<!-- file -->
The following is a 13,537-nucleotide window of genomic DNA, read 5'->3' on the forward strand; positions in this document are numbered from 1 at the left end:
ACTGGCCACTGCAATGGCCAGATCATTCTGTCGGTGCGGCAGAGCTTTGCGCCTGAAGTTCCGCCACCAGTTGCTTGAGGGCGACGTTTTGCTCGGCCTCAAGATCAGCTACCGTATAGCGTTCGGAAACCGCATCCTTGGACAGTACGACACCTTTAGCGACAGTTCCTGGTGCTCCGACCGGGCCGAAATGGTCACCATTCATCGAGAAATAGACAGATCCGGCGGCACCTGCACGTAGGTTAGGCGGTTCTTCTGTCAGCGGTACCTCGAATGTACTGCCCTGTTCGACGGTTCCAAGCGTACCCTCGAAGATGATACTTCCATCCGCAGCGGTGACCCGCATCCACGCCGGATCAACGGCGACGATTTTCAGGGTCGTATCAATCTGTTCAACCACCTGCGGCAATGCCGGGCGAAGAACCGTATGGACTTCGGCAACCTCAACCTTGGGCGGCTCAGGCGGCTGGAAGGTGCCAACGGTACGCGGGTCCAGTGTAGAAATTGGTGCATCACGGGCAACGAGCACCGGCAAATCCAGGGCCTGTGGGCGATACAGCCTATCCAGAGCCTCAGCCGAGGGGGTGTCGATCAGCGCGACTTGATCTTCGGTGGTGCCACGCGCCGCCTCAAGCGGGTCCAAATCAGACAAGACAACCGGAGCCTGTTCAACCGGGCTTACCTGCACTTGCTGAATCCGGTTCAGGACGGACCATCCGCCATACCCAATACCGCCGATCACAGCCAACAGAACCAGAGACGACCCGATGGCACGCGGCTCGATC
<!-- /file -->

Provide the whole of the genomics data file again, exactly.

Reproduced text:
The following is a 13,537-nucleotide window of genomic DNA, read 5'->3' on the forward strand; positions in this document are numbered from 1 at the left end:
ACTGGCCACTGCAATGGCCAGATCATTCTGTCGGTGCGGCAGAGCTTTGCGCCTGAAGTTCCGCCACCAGTTGCTTGAGGGCGACGTTTTGCTCGGCCTCAAGATCAGCTACCGTATAGCGTTCGGAAACCGCATCCTTGGACAGTACGACACCTTTAGCGACAGTTCCTGGTGCTCCGACCGGGCCGAAATGGTCACCATTCATCGAGAAATAGACAGATCCGGCGGCACCTGCACGTAGGTTAGGCGGTTCTTCTGTCAGCGGTACCTCGAATGTACTGCCCTGTTCGACGGTTCCAAGCGTACCCTCGAAGATGATACTTCCATCCGCAGCGGTGACCCGCATCCACGCCGGATCAACGGCGACGATTTTCAGGGTCGTATCAATCTGTTCAACCACCTGCGGCAATGCCGGGCGAAGAACCGTATGGACTTCGGCAACCTCAACCTTGGGCGGCTCAGGCGGCTGGAAGGTGCCAACGGTACGCGGGTCCAGTGTAGAAATTGGTGCATCACGGGCAACGAGCACCGGCAAATCCAGGGCCTGTGGGCGATACAGCCTATCCAGAGCCTCAGCCGAGGGGGTGTCGATCAGCGCGACTTGATCTTCGGTGGTGCCACGCGCCGCCTCAAGCGGGTCCAAATCAGACAAGACAACCGGAGCCTGTTCAACCGGGCTTACCTGCACTTGCTGAATCCGGTTCAGGACGGACCATCCGCCATACCCAATACCGCCGATCACAGCCAACAGAACCAGAGACGACCCGATGGCACGCGGCTCGATC